This review is a first for me in a multitude of ways. I never read self-help books. Nothing against them, they just aren’t my thing. And while I might read religious-themed works from time to time, I certainly don’t read religious self-help books. Leave that for church youth group/Sunday school crowd. Not for me, no thanks. I’ve never been one to wear my religion on my sleeve. That type of thing strikes me as somehow… contrived, maybe? Like if I did it I’d only be trying to prove something to a bunch of people who don’t matter anyway, and therefore any religious sentiments would be somehow cheapened. Therefore the prospect of reviewing what is ostensibly a religious self-help book seems both a wee bit pompous and a wee bit sad. But for some reason (maybe it’s sheer mule-headed obstinacy) I feel compelled to record my thoughts on this one.
Don’t worry, I won’t try to convert anyone.
A coworker lent me a copy of John Eldredge’s Walking with God during what was one of the more difficult times in my life. I won’t go into the details on everything, but suffice to say that when I got my hands on this book I was going out of my gourd. I needed something to latch onto, something to steady a world that was spinning out of control. That’s probably the only reason I gave it a shot. If things had been peachy keen, I’m sure I would have just gone on to the next crime story on the to-read pile and passed it off as yet another book I would never have time to read—and I am so glad that didn’t happen.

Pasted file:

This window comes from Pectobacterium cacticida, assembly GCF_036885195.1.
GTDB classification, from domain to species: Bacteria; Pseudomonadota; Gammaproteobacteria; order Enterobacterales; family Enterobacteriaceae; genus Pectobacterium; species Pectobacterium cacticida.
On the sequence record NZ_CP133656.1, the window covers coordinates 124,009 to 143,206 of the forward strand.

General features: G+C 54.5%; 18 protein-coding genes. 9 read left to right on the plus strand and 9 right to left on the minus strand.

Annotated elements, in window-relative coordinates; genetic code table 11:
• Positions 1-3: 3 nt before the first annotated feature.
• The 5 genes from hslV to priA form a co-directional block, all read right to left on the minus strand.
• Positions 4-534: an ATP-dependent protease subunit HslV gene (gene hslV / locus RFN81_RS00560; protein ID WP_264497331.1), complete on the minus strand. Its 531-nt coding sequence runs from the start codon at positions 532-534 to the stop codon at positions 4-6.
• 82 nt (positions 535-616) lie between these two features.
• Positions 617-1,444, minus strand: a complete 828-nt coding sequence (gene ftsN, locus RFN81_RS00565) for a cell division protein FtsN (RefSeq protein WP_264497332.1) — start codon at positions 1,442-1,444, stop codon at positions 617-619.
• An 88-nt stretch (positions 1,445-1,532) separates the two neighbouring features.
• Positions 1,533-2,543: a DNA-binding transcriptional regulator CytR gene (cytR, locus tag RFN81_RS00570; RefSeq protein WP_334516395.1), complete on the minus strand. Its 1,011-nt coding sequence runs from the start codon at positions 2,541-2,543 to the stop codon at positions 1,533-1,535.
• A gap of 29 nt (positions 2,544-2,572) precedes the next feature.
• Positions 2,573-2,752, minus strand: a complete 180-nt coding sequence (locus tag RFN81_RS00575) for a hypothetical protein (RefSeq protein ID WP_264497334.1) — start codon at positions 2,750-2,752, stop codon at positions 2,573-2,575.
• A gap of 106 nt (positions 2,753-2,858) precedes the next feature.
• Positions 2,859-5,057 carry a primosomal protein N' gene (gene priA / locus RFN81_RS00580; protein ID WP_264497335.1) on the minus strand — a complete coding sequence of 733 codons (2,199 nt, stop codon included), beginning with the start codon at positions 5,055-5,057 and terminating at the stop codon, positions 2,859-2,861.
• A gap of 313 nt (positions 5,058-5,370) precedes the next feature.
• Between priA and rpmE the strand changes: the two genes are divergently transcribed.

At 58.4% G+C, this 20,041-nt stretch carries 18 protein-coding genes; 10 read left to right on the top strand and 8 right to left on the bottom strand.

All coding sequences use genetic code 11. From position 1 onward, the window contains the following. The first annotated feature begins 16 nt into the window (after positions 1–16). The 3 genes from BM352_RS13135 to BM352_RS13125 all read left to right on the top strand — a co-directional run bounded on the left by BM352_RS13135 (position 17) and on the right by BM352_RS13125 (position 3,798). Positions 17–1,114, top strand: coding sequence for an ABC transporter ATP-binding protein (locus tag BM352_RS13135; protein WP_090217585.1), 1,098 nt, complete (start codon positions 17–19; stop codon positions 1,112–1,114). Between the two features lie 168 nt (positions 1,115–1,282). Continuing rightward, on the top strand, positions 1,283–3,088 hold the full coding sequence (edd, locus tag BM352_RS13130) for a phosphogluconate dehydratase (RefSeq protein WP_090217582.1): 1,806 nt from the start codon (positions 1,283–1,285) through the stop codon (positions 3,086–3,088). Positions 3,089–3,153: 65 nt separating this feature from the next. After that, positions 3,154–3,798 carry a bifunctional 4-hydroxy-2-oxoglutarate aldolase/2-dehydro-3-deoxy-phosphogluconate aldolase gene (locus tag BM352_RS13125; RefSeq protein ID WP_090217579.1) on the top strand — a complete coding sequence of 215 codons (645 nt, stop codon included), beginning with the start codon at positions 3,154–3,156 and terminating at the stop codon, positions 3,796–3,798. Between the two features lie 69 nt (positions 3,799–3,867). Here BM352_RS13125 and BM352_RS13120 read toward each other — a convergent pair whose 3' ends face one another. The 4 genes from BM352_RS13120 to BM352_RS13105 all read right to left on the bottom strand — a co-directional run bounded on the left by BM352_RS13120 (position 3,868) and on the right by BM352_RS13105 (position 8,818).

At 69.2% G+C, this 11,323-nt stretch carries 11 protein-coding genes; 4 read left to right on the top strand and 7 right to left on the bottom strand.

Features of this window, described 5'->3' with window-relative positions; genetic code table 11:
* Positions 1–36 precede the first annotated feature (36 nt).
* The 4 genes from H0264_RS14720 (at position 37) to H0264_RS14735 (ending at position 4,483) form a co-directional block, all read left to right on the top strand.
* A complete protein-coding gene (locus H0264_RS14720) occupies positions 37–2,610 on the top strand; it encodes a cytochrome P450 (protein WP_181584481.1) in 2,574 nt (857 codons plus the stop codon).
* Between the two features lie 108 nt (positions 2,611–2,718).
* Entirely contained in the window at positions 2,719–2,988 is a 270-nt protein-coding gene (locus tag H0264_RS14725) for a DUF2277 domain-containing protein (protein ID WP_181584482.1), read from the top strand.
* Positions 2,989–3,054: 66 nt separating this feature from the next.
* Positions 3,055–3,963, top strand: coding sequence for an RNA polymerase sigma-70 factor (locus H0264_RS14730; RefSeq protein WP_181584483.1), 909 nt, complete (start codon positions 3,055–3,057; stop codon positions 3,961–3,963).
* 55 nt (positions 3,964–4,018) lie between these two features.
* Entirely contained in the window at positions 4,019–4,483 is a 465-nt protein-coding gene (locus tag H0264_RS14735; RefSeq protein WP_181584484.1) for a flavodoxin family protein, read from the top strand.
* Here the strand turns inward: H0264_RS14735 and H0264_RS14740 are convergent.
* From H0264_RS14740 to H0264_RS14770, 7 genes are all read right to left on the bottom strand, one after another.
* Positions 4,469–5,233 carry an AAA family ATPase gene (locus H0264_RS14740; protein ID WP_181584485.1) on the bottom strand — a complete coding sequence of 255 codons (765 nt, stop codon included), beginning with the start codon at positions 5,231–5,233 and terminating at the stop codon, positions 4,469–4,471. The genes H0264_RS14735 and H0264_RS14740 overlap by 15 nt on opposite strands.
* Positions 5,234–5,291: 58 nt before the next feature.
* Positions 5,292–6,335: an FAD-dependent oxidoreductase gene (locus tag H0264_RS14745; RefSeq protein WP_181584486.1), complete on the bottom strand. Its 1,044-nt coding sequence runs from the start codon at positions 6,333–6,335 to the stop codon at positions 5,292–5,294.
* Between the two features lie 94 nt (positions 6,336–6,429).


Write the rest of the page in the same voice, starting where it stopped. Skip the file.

So what is this book about, you ask? In a nutshell, it’s about talking with the Big Man Upstairs.
Well, there’s slightly more to it than that, but that’s the gist. Eldredge presents the book as almost a personal journal, a series of anecdotes and personal recollections over the course of a year. It’s divided into four sections, one for each season starting in the Fall, and walks you through some pivotal events in his family’s life where communication with God intersected with their lives. He then extrapolates those events into guidance about how to communicate with and find guidance from God in a variety of ways.
All that’s well and good, right? But how does Walking with God differ from every other book out there about “The Christian Walk” (which, by the way, is one of those insipid religious catch phases that annoy the shit out of me)? There are a lot of other little things, I’m sure, but the primary way it’s different is that Eldredge advocates direct, personal communication with God. Not simple prayer (though there’s that, too), but direct dialogue in which you talk to God and God “talks” back. Stuff like asking God what you should do in a given situation, seeking His counsel for the direction of your life, and really listening to the response. Sounds crazy, right? Yeah, I thought so too until I tried it, and now I’ll never go back.